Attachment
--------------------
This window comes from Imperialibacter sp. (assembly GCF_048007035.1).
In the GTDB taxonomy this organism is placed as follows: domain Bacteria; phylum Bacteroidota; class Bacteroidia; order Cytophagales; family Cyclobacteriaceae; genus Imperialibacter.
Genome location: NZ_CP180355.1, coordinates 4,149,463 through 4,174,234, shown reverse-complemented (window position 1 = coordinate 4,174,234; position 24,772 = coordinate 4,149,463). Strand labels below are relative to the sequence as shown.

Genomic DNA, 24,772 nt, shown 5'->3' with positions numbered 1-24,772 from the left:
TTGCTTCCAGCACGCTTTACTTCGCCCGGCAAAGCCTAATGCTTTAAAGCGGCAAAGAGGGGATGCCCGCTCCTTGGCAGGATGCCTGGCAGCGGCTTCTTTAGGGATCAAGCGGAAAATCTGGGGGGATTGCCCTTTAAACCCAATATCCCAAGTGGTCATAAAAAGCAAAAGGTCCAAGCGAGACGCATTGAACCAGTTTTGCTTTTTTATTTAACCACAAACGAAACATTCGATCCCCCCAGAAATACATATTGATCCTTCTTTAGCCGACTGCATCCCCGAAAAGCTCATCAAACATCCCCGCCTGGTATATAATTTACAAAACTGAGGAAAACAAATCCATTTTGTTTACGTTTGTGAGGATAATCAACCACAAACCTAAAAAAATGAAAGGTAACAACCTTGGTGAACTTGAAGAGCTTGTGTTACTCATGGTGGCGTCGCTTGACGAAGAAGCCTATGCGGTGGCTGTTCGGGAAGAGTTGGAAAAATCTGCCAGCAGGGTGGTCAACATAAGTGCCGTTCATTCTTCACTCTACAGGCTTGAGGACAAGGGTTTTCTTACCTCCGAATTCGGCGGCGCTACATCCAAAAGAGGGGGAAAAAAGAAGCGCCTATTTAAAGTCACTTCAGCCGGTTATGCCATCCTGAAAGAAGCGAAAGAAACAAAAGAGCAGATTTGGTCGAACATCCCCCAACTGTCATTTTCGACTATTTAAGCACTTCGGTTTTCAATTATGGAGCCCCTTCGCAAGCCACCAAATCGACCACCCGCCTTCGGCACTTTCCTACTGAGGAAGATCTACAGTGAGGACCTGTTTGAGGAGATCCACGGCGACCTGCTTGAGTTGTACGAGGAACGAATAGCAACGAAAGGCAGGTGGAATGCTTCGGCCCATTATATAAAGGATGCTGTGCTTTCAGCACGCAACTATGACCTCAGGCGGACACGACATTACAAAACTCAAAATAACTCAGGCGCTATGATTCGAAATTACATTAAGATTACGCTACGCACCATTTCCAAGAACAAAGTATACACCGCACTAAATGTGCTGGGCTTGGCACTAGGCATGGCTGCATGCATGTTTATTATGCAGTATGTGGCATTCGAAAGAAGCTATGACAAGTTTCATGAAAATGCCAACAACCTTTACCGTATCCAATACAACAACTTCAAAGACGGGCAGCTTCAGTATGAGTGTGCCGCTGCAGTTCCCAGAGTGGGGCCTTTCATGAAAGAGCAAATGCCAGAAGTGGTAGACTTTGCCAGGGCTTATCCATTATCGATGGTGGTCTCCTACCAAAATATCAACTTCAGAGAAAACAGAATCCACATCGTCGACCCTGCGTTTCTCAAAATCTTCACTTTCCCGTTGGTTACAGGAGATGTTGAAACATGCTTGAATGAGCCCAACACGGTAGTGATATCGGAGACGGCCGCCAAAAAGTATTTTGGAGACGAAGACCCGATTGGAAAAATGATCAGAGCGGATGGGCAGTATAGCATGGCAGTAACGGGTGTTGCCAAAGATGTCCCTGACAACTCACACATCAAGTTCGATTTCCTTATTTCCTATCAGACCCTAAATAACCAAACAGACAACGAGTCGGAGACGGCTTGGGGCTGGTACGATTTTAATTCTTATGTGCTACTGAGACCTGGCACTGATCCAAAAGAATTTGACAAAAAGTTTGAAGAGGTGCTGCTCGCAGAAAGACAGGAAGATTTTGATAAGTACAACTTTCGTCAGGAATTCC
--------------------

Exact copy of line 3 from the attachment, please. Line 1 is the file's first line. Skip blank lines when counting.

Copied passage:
Genome location: NZ_CP180355.1, coordinates 4,149,463 through 4,174,234, shown reverse-complemented (window position 1 = coordinate 4,174,234; position 24,772 = coordinate 4,149,463). Strand labels below are relative to the sequence as shown.